BRUSSELS (Reuters) - European elections reach their culmination on “Super Sunday” when the remaining 20 of the EU’s 28 countries go to the polls, with the vote expected to confirm the dominance of pro-European centrists despite a rise in support for the far-right and left.
Germany, France, Spain and Poland are among the major EU member states voting on Sunday, representing the bulk of the 388 million Europeans eligible to cast ballots and elect the 751 deputies to sit in the European Parliament from 2014-2019.
After years of economic crisis, rising unemployment and poor growth, many Europeans have come to question the wisdom of ever-closer EU integration and are expected to vote for Eurosceptic parties on the right or left promising radical changes.
Opinion polls suggest at least a quarter of seats in the parliament will go to anti-EU or protest groups, but at least 70 percent will remain with the four mainstream, pro-EU blocs: the center-left, center-right, liberals and Greens.
Turnout - the most basic measure of citizens’ engagement with Europe - is expected to fall again, dropping to just over 40 percent, marginally down from 43 percent in 2009. That would continue the trend of declining participation at every European election since the first direct poll was held in 1979.
While expectations ahead of the vote were that far-right groups would record historic victories in countries such as France, the Netherlands and Britain, exit polls from the Netherlands, which voted on Thursday, were a surprise.
Geert Wilders’ anti-EU and anti-Islam Freedom Party came fourth rather than first, according to exit polls from Ipsos, with the majority voting for pro-EU parties. That has left centrists hoping for a wider surprise.
“At the end of the campaign, and after reflection, the Dutch have drawn the conclusion that the European Union means strength and extreme nationalism is a danger,” said Guy Verhofstadt, the leader of the liberal alliance and a former prime minister of Belgium whose group may win up to 70 seats in parliament.
“On Sunday, the only alternative is to vote for candidates with strong liberal and democratic values.”
The European Parliament has said it will announce preliminary results shortly after 2100 GMT on Sunday, although officials caution that Italy’s decision to keep polls open until the same time may well delay any announcement.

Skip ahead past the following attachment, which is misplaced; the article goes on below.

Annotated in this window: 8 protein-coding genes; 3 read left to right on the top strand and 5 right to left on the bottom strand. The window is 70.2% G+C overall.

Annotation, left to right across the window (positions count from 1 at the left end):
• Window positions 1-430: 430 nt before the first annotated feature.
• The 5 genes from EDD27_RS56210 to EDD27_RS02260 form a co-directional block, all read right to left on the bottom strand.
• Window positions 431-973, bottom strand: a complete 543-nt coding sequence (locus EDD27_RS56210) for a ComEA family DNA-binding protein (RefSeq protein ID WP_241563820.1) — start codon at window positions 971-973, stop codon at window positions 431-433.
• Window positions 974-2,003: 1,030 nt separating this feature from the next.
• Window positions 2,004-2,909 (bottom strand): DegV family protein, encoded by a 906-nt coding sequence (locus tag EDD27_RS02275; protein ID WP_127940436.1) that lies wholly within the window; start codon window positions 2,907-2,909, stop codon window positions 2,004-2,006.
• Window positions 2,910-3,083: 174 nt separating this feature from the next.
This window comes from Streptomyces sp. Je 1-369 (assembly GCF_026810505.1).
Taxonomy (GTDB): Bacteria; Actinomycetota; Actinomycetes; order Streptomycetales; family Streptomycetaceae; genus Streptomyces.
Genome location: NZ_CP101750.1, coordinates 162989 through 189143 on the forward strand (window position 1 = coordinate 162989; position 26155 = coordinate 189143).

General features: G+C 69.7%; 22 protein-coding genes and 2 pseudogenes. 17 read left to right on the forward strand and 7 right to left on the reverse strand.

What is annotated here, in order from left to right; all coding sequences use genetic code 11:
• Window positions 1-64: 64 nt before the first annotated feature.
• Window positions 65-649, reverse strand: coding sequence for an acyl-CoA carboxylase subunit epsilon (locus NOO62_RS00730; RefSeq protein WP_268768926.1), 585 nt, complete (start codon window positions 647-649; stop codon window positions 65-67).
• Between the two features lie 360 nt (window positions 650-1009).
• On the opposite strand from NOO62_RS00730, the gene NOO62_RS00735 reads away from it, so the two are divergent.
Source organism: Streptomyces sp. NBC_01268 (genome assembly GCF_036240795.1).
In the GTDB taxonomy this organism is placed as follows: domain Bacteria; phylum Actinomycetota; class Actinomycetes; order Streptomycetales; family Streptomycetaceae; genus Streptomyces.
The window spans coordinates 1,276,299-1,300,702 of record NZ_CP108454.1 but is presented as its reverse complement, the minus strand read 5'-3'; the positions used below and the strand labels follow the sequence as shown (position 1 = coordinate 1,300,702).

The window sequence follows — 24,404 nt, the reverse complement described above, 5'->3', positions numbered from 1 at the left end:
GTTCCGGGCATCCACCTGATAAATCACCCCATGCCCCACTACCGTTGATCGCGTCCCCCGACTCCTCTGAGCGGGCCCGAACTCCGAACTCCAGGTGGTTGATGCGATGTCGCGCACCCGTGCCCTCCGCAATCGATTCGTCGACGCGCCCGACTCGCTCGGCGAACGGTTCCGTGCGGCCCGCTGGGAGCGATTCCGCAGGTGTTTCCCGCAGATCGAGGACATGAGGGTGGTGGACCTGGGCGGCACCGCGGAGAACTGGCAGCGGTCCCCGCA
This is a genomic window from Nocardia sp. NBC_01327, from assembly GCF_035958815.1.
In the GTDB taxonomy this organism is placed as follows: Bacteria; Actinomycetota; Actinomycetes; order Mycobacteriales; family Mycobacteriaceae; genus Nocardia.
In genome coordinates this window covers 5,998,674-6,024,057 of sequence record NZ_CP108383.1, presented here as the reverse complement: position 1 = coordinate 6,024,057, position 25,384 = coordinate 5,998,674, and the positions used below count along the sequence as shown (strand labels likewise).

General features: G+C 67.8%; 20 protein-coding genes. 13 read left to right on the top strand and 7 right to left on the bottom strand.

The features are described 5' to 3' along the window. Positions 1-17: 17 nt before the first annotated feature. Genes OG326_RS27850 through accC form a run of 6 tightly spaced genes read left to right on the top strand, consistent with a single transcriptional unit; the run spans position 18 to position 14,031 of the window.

Final results and the precise allotment of seats in parliament is expected to be announced by the end of Monday.
As well as determining the makeup of the next European Parliament, these elections will for the first time influence who becomes president of the European Commission, a powerful role overseeing pan-EU legislation.
Each of the main party groups in Europe has nominated a “Spitzenkandidat” - German for a leading candidate or front runner - who will be their nominee for Commission president if that group should win the election.
Polls are predicting that the center-right European People’s Party will secure around 220 seats, putting it 15 to 20 seats ahead of the center-left Socialists & Democrats.
That would position the EPP’s top candidate, former Luxembourg Prime Minister Jean-Claude Juncker, to replace Portugal’s Jose Manuel Barroso as Commission president.
But it is far from an open and shut case. The Socialists & Democrats may well get support from other parties on the left and claim they have a broader mandate for their front-runner, Germany’s Martin Schulz, the current parliament president.
Ultimately, it is up to EU heads of state and government to nominate a candidate for the Commission post, which must then be approved by a simple majority in parliament.
While the “Spitzenkandidat” process has increased the pressure on EU leaders to choose the candidate from the party that wins the most seats, they may well have to look elsewhere for a nominee. Britain is staunchly opposed to either Juncker or Schulz, and other member states have quietly expressed reservations.
Parliament leaders will meet on the morning of May 27 to discuss the election results and the Commission presidency, and EU leaders will do the same at a summit on the evening of the same day. But it is expected to take several weeks before leaders decide on a name to put to a parliamentary vote.
Writing by Luke Baker; Editing by Lisa Shumaker